Woman of the Century/Alice Baggett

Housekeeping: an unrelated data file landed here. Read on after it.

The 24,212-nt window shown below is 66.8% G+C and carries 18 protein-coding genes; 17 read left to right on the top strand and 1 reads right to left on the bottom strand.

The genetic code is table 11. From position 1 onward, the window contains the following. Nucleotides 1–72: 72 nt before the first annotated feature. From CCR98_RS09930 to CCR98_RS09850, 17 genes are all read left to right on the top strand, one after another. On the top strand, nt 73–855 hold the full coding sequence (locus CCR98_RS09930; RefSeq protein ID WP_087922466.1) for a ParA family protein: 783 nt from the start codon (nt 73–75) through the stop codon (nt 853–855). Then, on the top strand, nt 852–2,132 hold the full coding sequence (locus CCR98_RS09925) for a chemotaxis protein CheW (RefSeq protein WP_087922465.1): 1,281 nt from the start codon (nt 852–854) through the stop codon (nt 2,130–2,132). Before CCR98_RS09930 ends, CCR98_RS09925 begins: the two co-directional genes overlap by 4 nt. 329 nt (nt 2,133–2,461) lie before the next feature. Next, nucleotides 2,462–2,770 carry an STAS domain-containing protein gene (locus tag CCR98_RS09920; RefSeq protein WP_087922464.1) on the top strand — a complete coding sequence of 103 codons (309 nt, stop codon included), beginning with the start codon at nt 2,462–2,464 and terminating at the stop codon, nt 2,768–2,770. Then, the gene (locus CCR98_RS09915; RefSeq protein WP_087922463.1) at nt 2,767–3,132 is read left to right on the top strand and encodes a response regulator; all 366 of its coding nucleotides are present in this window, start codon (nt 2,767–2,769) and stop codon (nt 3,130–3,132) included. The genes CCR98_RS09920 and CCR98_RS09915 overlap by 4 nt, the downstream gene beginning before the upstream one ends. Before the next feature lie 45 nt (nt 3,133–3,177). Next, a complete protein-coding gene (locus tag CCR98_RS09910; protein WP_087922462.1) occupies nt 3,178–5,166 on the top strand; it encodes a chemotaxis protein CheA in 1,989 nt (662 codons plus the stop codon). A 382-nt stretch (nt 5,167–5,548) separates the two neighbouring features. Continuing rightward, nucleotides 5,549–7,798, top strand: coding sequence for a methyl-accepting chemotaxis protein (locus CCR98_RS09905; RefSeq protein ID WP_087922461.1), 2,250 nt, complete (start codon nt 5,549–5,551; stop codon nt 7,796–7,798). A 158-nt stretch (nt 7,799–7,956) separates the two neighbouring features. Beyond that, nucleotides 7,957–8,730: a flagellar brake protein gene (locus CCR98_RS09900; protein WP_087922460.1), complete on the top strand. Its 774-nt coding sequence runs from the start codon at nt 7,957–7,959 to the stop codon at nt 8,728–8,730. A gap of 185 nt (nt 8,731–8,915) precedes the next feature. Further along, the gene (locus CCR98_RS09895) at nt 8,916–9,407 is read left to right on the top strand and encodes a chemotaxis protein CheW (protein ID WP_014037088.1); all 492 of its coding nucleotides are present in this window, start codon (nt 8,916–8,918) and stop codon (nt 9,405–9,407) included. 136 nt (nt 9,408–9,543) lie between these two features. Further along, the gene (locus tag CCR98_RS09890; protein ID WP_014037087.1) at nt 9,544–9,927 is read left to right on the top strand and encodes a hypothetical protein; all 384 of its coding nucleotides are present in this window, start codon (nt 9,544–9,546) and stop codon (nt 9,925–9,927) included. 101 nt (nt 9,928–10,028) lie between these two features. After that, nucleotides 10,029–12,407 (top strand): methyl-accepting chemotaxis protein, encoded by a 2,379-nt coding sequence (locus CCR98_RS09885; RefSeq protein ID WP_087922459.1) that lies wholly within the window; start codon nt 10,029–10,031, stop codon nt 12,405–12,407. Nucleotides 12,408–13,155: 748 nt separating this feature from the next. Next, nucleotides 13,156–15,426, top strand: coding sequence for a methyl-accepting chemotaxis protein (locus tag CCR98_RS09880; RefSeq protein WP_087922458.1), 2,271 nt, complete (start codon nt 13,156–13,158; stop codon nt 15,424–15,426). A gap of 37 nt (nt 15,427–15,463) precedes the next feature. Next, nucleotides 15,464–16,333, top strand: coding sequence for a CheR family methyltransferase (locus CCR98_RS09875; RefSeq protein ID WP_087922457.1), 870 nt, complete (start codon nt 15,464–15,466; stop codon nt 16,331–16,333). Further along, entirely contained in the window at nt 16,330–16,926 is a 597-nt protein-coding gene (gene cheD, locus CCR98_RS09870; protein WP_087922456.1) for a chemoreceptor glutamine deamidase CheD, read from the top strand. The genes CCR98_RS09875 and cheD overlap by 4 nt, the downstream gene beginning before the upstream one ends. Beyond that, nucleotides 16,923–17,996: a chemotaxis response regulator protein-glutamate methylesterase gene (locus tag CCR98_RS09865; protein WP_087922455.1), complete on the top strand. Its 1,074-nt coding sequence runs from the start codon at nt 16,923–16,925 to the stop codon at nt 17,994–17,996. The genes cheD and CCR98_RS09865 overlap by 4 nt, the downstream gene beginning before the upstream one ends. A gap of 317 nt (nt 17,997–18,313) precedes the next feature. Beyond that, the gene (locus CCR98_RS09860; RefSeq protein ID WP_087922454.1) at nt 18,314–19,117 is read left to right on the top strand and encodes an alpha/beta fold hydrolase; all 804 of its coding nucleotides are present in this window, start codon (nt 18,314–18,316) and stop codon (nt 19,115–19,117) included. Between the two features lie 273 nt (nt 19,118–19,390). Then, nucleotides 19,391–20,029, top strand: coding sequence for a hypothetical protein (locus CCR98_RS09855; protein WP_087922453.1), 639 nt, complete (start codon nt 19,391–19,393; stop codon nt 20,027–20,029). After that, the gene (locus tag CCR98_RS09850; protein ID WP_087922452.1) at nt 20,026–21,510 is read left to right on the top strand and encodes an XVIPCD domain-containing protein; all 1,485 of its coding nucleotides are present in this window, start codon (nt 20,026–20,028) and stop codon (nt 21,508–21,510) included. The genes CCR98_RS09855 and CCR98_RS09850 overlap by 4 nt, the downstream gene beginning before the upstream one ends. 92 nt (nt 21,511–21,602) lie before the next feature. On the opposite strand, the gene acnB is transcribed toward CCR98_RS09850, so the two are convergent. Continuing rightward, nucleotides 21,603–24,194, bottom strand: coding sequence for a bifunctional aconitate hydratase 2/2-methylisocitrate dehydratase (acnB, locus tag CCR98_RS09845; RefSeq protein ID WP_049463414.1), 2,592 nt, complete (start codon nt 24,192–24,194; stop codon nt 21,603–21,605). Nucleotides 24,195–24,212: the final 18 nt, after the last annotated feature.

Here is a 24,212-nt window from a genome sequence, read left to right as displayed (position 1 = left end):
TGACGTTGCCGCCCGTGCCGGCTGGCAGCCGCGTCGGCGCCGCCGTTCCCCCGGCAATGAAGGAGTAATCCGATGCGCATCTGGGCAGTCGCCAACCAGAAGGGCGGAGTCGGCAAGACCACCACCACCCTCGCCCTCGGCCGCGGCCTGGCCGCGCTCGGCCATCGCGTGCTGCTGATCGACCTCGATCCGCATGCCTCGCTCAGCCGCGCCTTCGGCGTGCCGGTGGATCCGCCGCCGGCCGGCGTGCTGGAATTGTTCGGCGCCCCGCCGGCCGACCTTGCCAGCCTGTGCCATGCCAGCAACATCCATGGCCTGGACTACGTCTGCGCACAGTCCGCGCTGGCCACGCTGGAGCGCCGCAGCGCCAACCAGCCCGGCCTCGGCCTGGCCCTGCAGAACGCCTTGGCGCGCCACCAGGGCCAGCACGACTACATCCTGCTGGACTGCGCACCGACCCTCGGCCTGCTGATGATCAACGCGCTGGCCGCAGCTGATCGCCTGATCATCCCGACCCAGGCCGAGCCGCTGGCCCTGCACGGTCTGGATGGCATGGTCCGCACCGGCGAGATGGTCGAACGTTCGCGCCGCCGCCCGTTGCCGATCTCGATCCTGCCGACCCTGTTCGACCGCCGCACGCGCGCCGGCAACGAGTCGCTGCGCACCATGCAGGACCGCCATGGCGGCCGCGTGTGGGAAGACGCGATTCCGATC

ALICE BAGGETT. BAGGETT, Mrs. Alice, educator, born in Soccapatoy, Coosa county, Ala., 184-. Her maiden name was Alice Phillips. On her mother's side she is descended from the Scotch families of Campbell, McNeill, Wade, and Hampton, of Virginia. On her father's side her ancestors were the Dowds and Phillipses, of North Carolina. Her father, James D. Phillips, was a Whig who clung to the Union and the Constitution, doing all that lay in his power to avert the Civil War. Alice, just out of school, was full of the secessionist spirit, but a strong advocate of peace. Her early desire to enter the profession of teacher was opposed by her parents, but she resolved to follow her inclination, when, at the close of the Civil War, her family shared in the general desolation that lay upon the South. She became a teacher and for several years made successful use of her varied attainments. In 1868 she was married to A. J. Baggett, continuing her school work after marriage. In a few years her husband became an invalid and Mrs. Baggett then showed her mettle. She cared for her family of three children and assisted her brothers and sisters to get their education. Her husband died in 1875. Since that time she has served mainly as principal of high schools in Alabama. She has done much work for the orphans of Freemasons, to which order her husband had belonged. Wherever she has worked, she has organized, systematized and revolutionized educational matters. She now resides in St. Augustine, Fla., where her work is highly successful. Her family consists of one surviving daughter.